Securing Pakistan’s Interest amid Saudi-Iran Rivalry
By Ramsha Nadeem
May 2019 saw a new escalation in the ever-heated relationship between Iran and Saudi Arabia, as Houthi rebels conducted attacks against oil tankers and then oil facilities in Saudi Arabia. The group, having strong support from Iran, took responsibility for the attack on twitter and called them a response to Saudi “genocide” in Yemen. Saudi Arabia and its allies, the US and UAE, immediately condemned Iran for sabotaging peace in the region while Iranian leadership insisted of having no role in the attacks. Later in June, two commercial tankers were attacked in the Gulf of Oman. Again, the US administration and the Saudi government blamed Iran for the attack while Iran continued its stance of not being involved in any such attacks.
Amid the rising tension between Iran and Saudi Arabia, Pakistan has been continuously reassuring its neutral stance on any conflict in the Middle East. Yet given the growing intensity in the relationship and the poor economic situation in the country, it is by no means an easy situation for Pakistan to choose one side. The diplomatic and political pressure from both sides is bringing Pakistan’s long-run neutrality under question.
Saudi Arabia and Pakistan: A Friend in Need
Pakistan’s relationship with Saudi Arabia runs deep as both countries enjoy strategic and defense cooperation. In May, the Kingdom also announced a $3.2 billion deferred oil and gas payment package for energy-strapped Islamabad. With Saudi investment necessary for boosting our economy, it will not be easy to stay neutral in the face of a request for support from Riyadh. Hence, when Saudi Arabia recently called an OIC emergency summit meeting to contain Iran, Pakistan could not decline. Pakistan’s attendance at the meeting indicates that it condemns these attacks. While the official stance remained that Pakistan is keen to extend its full support for peace in the Middle East and for the unity of Muslim Ummah, it seems unlikely that it will be able to keep its neutrality in the near future.
Pakistan and Iran: Bittersweet relation
With a large Shia population of its own and strained relations with two neighboring countries – India and Afghanistan – Pakistan is keen to have good relationship with Iran. Yet, cross-border terrorism has been a major setback. Recently, a terrorist attack in Ormara was suspected to be planned by non-state actors in Iran. Iran, on the other hand, had complained of Pakistani terrorists conducting attacks on border security forces. To resolve this issue and to discuss Pakistan’s position in the aftermath of attacks on oil facilities, Iranian Foreign Minister visited Pakistan in May. He ensured that Tehran seeks stronger ties with Islamabad and developing strong relations with immediate neighbors is the priority of Iranian foreign policy. He proposed to establish a link between Chabahar and Gwadar. This link will connect Pakistan with a railroad system from Iran to the North Corridor through Turkmenistan, Kazakhstan, Azerbaijan, Russia, and Turkey. However, considering the current conflict, all of these plans and proposals remain a pipe dream.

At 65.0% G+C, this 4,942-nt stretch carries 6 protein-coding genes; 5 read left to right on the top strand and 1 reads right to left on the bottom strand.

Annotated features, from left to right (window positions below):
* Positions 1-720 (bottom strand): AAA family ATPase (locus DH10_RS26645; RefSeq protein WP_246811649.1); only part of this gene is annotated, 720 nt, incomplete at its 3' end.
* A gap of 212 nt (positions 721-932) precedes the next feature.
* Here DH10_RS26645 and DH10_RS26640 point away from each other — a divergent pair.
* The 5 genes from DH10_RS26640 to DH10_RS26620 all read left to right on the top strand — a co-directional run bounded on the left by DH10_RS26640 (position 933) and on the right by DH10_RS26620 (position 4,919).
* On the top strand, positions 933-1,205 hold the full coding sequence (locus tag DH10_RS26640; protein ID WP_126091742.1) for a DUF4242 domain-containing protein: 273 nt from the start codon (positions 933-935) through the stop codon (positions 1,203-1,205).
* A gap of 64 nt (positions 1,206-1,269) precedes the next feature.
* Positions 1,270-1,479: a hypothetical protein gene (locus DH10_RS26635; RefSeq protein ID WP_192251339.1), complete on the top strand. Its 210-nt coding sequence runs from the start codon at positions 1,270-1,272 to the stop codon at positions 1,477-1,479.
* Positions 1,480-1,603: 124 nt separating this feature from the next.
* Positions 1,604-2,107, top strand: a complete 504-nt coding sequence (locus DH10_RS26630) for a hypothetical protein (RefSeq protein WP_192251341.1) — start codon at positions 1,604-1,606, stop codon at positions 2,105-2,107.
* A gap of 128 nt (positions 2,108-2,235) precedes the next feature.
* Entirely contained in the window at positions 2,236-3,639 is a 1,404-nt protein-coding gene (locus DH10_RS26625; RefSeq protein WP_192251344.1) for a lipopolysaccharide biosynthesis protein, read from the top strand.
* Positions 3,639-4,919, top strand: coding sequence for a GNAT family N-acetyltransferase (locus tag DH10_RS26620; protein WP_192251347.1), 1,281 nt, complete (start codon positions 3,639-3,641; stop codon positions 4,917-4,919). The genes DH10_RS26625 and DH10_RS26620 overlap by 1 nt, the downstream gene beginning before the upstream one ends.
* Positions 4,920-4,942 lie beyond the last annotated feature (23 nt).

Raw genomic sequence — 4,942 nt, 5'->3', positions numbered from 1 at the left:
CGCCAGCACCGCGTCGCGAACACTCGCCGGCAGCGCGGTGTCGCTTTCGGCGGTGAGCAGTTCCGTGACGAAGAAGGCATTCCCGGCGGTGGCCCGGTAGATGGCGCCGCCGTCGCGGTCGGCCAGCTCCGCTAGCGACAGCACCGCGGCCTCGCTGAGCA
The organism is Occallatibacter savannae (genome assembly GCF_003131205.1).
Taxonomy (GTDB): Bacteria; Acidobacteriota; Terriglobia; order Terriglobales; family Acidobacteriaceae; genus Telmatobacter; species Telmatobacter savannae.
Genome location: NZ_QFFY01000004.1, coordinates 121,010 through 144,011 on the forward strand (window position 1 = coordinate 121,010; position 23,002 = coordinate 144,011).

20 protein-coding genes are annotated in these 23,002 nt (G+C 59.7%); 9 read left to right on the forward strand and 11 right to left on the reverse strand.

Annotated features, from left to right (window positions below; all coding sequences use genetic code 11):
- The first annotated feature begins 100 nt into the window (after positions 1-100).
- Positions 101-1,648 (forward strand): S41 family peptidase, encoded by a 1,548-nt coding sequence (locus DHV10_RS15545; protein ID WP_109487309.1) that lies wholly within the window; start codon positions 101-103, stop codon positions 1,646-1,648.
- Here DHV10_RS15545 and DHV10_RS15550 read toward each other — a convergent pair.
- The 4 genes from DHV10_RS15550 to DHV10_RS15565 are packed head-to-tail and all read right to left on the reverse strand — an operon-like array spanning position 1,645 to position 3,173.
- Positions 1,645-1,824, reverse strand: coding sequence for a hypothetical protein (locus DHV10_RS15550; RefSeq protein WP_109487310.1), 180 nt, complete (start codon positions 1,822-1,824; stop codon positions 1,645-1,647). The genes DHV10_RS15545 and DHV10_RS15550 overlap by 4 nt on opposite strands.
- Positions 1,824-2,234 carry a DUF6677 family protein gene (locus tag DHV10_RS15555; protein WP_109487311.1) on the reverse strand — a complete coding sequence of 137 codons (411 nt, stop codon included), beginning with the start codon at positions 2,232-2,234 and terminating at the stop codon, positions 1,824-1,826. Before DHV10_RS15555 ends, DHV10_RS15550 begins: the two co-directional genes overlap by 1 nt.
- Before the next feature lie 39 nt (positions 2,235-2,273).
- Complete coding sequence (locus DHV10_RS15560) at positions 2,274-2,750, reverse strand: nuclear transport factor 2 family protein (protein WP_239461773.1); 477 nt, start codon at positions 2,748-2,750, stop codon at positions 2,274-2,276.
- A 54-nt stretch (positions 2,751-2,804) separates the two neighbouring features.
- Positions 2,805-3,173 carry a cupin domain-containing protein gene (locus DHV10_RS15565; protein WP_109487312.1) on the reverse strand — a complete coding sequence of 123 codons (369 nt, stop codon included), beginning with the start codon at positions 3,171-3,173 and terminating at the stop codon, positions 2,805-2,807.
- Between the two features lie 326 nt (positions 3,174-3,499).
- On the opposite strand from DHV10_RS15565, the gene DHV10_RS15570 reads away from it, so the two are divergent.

A Tough decision for Pakistan
For a developing country like Pakistan, the current developments in Middle East are extremely challenging both economically and diplomatically. In view of the current attacks on oil facilities, it is nowhere near possible that the Iran-Saudi rivalry is going to end anytime soon. With Iran under sanctions and stuck in a hard politico-economic situation, it is likely to seek Pakistan’s support. Yet Pakistan, having its own problems, cannot keep its policies neutral towards Iran anymore. Whereas, in the case of Saudi Arabia, Pakistan is already providing its support in the Saudi-led Islamic Military Counter Terrorism Coalition (IMCTC), while receiving multi-billion dollars financial benefits from Saudi Arabia. The relations with Saudi Arabia are much better and strong. It clearly signals the side Pakistan is going to take in the future.